EssaysLiberal Democracy in QuestionSex & GenderThe Left

Ireland’s Victory for Marriage Equality, Continued

How Irish was it? And how much of a victory?

I very much liked Sinéad Kennedy’s piece on the yes to same-sex marriage in the Irish referendum. I share her sense that the 62% yes vote on May 22 was an impressive progressive victory. At the same time, I strongly agree with her statement, “As a political objective, same-sex marriage sits comfortable with prevailing neoliberal ideology.” I would like to add a few comments …

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CapitalismEssaysLiberal Democracy in QuestionSex & GenderThe Left

Another New Kind of Marriage

Has fiscal conservatism found a partner in gay rights?

On Friday, the Supreme Court of the United States issued a decision guaranteeing the right of same-sex couples to marry in every state in the nation. This landmark case concludes just as another marriage is crumbling: the marriage between anti-gay politics and fiscal conservatism.

Since the 1980s, Americans have grown accustomed to a national-level political discourse juxtaposing the buzzwords free marketssmall government, and family values ...

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Liberal Democracy in QuestionSex & Gender

Is marriage equality a conservative victory?

Obergefell and the Enduring Legacy of Family Values

Like many gay people, I found out about the Supreme Court’s ruling that same-sex marriage is a constitutional right through text messages from friends and family members. People from all across the country wrote or called to congratulate my husband and me, expressing optimism for what the court’s decision revealed about American acceptance. Having been legally married in both New York State and the United Kingdom for over two years, my husband and I both felt the gravity of the decision and the impact it would have on many people’s lives …

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EssaysLiberal Democracy in Question

Democracy or Immaturity?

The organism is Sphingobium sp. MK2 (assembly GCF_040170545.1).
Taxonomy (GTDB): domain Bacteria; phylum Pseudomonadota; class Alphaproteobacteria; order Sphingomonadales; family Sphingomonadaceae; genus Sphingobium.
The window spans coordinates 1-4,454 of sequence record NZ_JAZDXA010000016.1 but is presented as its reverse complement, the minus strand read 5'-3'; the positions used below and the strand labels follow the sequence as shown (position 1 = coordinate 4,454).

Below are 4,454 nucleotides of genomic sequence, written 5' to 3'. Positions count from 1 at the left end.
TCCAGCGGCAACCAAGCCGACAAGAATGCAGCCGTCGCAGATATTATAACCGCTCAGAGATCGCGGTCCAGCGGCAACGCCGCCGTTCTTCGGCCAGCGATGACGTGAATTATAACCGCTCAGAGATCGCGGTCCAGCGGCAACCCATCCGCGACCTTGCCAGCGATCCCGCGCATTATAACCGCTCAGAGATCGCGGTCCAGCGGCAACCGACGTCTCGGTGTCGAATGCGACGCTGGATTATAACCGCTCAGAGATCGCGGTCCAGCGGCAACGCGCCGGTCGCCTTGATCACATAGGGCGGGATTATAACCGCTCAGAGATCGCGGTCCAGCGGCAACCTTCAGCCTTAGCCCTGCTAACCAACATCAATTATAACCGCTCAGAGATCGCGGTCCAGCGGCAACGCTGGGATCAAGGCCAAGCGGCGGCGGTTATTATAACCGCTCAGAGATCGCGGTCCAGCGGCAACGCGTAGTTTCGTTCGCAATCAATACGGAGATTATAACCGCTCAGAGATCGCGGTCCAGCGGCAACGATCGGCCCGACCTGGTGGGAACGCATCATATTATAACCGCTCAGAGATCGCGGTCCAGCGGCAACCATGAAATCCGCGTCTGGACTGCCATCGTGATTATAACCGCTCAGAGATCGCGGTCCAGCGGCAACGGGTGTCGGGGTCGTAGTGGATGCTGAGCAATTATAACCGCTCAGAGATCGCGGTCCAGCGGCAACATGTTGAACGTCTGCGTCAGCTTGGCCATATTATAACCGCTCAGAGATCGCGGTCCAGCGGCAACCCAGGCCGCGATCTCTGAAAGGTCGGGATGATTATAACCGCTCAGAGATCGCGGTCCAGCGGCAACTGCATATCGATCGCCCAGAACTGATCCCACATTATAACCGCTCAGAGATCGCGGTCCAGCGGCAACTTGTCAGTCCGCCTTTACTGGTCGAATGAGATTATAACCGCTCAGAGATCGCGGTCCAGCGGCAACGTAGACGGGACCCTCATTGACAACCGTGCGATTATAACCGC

Interpretations of the Greek referendum in the Euro Zone

The referendum that Alexis Tsipras announced in the early hours of June 27, just days before the expiration of Greece’s rescue program, was from the very beginning a dangerous gamble with little chance of success. His main objective was to strengthen his position as far as his internal rivals are concerned — mainly the hardliners within Syriza who opposed a solution that would entail austerity measures — and his government’s negotiation tactics abroad. The referendum, announced hastily and featuring a fuzzily-worded question on the approval or dismissal of a text that was no longer under negotiation, divided the Greek people deeply and became the subject of heated debates. The clamorous 61% in favor of a “No” vote more accurately reflects people’s accumulated frustration over the ongoing hardship of five consecutive years, rather than an outright rejection of the common currency, as interpreted by the vast majority of the European leadership. …

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EssaysRace/ismsSex & Gender

Dolezal and the Defense of the Community

Reflections on the unique difficulties of passing from white to black in America

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CapitalismEssaysLiberal Democracy in Question

The Greek Referendum: A New Battle of Marathon

The historical resonance, significance and challenges of 'no' on July 5th

Some commentators have compared the victory of the “Oxi” at the Greek referendum of July 5th to a Pyrrhic victory, implying that while the anti-austerity camp won this battle, it is doomed to lose the war, strangled by the insurmountable economic difficulties caused by the lack of liquidity. Others have suggested that the referendum looked like the Thermopylae battle of 480 BCE, where three hundred Spartans valiantly fought the Persian army and lost. A better comparison, however, in my judgment is that with the Battle of Marathon. …

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EssaysLiberal Democracy in QuestionThe Left

The 24M Elections in Spain

A new era in the regime's crisis

The local and regional elections of last May 24th arrived four years after the great social upheaval symbolized by the 15M Movement and the Indignados. The starting point of a long and deepening political crisis, the 15M was both a moment of change and a genuine foundational event within the contemporary political and social history of the Spanish State. The popular mobilizations of May and June 2011 inaugurated a cycle of social struggle that translated during 2012 and 2013 into the so-called “citizenry tides” against cutbacks, particularly those regarding public health and education. Although they had few concrete victories, the “tides” witnessed the capabilities of popular resistance and its limits vis-à-vis austerity measures. …

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